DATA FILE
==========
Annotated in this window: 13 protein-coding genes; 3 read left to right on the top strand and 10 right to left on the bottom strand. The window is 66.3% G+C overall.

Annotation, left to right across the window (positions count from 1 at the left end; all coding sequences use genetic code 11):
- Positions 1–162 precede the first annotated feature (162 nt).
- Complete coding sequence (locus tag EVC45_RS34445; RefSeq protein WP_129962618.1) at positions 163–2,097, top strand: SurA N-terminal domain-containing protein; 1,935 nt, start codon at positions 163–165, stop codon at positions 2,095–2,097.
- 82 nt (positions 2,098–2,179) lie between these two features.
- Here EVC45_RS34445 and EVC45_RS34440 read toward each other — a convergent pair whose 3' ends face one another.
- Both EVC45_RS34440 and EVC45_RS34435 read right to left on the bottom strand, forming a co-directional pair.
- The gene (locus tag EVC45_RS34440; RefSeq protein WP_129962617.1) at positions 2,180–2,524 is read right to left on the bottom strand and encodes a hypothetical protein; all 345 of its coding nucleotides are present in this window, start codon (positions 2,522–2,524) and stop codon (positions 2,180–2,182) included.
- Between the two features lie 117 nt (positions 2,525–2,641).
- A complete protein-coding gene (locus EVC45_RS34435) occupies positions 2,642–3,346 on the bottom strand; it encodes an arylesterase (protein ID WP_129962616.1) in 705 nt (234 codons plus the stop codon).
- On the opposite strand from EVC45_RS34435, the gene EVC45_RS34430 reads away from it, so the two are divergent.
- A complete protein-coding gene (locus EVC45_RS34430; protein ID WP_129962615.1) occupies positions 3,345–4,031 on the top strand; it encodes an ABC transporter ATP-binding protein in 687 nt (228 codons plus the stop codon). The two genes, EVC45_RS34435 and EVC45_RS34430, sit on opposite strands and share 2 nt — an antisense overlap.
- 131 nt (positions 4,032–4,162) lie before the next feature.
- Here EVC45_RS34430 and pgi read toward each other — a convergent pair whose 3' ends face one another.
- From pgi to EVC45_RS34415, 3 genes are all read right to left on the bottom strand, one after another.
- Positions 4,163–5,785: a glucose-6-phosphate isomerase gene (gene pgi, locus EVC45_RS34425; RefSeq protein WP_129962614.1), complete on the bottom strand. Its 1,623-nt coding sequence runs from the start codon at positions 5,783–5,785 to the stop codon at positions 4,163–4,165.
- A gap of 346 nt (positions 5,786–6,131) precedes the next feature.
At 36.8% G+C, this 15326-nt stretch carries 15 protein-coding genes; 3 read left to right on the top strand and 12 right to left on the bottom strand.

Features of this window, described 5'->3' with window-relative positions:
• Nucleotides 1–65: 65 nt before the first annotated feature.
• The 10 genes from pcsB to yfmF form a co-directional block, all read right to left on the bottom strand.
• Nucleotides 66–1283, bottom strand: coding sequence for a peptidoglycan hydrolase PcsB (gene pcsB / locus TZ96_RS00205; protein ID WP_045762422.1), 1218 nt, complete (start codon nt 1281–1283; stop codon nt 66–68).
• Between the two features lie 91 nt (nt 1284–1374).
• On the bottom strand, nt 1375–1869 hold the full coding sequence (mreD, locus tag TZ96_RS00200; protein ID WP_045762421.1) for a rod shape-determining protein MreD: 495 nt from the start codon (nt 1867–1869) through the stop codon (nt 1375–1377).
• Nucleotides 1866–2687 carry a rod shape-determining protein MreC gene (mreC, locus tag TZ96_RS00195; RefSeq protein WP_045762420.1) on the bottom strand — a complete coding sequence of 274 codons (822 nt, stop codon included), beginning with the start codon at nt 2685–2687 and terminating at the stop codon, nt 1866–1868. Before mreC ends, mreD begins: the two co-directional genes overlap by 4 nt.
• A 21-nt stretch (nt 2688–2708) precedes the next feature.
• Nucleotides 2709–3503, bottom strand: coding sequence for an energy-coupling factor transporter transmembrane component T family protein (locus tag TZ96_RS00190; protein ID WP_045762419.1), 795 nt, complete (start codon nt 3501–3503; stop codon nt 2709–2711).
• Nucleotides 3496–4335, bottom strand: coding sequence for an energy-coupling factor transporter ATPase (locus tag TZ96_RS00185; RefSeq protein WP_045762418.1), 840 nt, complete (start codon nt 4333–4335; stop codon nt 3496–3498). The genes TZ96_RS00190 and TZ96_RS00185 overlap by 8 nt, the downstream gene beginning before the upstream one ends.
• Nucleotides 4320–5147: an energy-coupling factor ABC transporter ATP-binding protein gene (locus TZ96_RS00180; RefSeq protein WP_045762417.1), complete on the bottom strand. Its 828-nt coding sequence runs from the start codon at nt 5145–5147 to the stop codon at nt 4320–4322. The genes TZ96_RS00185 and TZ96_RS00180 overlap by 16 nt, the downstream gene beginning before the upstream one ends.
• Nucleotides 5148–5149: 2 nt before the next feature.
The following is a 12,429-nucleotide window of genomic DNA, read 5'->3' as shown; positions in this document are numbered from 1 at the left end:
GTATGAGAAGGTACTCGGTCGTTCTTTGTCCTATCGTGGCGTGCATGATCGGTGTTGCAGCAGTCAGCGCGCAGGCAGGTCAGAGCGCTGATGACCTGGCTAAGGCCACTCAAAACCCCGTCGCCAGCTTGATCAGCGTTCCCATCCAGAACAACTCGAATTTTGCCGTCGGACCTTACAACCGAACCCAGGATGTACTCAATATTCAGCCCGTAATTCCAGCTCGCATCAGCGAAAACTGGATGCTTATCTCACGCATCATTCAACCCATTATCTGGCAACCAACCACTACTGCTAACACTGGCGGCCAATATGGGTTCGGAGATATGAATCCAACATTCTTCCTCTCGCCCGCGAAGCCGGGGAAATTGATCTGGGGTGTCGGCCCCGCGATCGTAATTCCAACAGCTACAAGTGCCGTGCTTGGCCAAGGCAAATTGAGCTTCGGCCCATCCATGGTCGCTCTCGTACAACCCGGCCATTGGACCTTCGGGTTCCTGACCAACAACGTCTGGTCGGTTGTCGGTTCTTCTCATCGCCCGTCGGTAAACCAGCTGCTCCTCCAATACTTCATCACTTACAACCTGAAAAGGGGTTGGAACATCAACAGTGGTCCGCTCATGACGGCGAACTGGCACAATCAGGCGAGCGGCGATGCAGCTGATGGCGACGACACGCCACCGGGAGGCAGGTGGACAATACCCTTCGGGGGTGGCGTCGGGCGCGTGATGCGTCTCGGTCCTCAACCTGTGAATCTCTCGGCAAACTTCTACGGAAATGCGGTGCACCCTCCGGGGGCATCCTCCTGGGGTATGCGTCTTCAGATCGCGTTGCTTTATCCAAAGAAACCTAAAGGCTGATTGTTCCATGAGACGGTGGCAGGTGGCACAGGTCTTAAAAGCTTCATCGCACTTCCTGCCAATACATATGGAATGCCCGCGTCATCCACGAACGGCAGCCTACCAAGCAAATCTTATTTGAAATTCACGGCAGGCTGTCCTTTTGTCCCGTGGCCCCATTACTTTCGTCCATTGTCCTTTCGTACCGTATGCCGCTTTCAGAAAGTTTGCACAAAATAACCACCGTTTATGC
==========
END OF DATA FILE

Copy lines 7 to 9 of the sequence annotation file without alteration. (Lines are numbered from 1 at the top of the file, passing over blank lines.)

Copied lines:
- Both EVC45_RS34440 and EVC45_RS34435 read right to left on the bottom strand, forming a co-directional pair.
- The gene (locus tag EVC45_RS34440; RefSeq protein WP_129962617.1) at positions 2,180–2,524 is read right to left on the bottom strand and encodes a hypothetical protein; all 345 of its coding nucleotides are present in this window, start codon (positions 2,522–2,524) and stop codon (positions 2,180–2,182) included.
- Between the two features lie 117 nt (positions 2,525–2,641).